Nanotech offers new and more effective ways to hunt for cancer cells before they turn into real problems, including the use of magnetic nanoparticles that hitch a ride on antibodies to seek out the cancer cells before they become a threat.
The first human clinical trials of a cancer-imaging nanoparticle is set to begin after the FDA approved an investigational new drug (IND) application for C dots. The C is for Cornell, which developed the nanoparticle with help from the Memorial Sloan-Kettering Cancer Center's Nanotechnology Center and Cambridge, MA-based Hybrid Silica Technologies. The clinical trial will test C Dots in melanoma patients.
C dots, were initially developed as optical probes at Cornell University by Ulrich Wiesner, who has spent the past eight years precisely engineering the silica spheres. The dots contain dye that glows when excited by light of a specific wavelength. They can "light up" cancer cells. Using PET scans, C dots can be imaged to evaluate tumors and response to therapy. Article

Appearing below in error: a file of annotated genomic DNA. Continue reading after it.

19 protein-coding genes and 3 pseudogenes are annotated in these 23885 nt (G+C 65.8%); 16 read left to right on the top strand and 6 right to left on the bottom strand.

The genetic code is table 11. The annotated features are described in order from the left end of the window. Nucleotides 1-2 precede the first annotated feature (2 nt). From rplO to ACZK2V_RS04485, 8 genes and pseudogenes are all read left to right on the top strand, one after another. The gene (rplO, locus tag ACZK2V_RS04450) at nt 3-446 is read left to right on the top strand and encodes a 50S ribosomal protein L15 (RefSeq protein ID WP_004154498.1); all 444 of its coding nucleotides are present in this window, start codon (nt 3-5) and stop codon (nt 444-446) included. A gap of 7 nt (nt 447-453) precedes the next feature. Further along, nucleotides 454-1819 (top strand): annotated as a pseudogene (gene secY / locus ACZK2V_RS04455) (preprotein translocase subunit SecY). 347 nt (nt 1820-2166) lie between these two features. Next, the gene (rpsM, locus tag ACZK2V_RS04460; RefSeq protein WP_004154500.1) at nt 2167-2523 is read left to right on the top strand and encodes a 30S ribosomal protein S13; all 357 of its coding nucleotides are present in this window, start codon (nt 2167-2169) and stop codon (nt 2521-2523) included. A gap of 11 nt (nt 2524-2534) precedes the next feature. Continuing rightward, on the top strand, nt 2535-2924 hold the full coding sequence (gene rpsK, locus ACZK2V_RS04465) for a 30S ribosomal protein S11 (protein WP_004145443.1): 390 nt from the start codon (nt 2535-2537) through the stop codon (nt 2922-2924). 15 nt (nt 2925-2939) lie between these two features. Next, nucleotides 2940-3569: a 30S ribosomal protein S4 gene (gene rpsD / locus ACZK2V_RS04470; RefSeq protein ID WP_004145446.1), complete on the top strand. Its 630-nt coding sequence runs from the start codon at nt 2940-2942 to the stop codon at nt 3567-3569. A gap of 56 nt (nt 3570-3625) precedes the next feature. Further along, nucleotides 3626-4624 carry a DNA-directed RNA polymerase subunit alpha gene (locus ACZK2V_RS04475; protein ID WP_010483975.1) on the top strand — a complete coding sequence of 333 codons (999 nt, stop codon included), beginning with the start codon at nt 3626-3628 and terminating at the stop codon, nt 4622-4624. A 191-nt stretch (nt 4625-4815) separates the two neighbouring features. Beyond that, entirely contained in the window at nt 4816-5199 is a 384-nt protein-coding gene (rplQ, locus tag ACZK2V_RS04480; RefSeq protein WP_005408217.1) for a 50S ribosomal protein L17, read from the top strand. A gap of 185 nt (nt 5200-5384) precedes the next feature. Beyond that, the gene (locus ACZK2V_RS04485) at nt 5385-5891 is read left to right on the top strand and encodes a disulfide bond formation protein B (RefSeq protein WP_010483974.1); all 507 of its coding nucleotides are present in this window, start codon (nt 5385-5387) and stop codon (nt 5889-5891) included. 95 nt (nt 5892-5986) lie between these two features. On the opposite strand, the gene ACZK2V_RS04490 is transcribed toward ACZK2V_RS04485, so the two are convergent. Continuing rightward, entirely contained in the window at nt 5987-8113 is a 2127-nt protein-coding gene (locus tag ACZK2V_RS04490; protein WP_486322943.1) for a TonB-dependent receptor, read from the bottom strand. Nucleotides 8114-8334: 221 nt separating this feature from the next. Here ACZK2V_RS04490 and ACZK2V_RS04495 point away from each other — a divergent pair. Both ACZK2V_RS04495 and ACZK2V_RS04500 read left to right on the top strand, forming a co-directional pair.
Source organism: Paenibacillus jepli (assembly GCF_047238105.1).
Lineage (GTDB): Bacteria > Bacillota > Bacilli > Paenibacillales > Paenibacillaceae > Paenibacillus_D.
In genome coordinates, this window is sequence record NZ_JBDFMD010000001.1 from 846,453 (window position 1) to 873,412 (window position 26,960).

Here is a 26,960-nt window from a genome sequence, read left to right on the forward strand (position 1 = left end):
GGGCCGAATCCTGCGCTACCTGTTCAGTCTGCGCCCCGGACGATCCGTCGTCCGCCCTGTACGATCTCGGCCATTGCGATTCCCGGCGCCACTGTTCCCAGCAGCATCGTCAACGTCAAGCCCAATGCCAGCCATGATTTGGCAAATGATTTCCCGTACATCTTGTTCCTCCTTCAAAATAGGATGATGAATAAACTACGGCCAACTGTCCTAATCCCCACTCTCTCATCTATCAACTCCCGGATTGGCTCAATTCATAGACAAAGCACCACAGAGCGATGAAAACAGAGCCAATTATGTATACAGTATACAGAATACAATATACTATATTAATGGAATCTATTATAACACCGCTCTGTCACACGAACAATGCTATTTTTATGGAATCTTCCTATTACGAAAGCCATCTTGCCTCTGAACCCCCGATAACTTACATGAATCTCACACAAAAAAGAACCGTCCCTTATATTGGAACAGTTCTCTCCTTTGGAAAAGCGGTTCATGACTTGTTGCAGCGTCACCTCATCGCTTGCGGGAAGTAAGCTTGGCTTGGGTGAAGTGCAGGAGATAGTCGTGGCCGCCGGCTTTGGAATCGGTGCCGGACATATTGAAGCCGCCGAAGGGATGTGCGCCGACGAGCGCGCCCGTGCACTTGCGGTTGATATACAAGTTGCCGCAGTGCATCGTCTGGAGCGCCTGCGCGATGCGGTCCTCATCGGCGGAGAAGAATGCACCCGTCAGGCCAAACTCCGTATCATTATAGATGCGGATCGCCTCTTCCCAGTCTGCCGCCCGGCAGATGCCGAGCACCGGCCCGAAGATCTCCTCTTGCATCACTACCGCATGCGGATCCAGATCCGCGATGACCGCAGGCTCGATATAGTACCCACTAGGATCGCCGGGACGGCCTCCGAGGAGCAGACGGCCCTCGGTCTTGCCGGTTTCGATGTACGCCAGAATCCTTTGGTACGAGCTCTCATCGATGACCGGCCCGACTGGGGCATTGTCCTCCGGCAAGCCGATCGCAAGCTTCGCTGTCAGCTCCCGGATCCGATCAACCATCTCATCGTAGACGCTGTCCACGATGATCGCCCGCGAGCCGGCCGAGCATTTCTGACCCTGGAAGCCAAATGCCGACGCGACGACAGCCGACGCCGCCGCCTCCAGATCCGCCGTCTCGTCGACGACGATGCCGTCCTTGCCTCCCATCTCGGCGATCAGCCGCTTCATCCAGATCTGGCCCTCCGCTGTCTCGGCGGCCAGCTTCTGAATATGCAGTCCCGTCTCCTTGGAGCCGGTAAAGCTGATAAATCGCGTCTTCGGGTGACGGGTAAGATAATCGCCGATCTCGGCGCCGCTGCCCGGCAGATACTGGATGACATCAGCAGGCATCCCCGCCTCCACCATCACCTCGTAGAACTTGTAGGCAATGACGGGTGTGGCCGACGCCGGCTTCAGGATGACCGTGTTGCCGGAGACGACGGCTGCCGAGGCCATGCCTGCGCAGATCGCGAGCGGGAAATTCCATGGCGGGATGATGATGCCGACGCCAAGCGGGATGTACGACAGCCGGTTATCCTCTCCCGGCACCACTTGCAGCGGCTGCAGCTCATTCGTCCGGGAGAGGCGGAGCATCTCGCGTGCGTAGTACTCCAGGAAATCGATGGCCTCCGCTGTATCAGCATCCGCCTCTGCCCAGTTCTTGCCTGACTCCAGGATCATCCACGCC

One of the more fascinating new detection techniques is use of magnetic coils known as SQUID, an acronym for superconducting quantum interference device. The device generates a magnetic field, causing metal nanoparticles to align in one direction. If the magnetic field is broken, the nanoparticles emit an electromagnetic signal as they relax back into their original state. Doctors can tell how many cancer cells are present--and where they are located--by measure the strength of the signal. Article
Tumors can give themselves away early because they shed what are called circulating tumor cells (CTCs) into the blood stream. The trouble is, using current detection methods, it is difficult to distinguish tumor cells from white blood cells, since both are similarly sized and can stick to the same antibodies, according to the NCI Alliance for Nanotechnology in Cancer. Here, again, nanoparticles can save the day. Emory and Georgia Tech researchers have found that polymer-coated and dye-studded gold nanoparticles that are linked to a growth factor peptide rather than an antibody can detect CTCs in patients with head and neck cancer. Article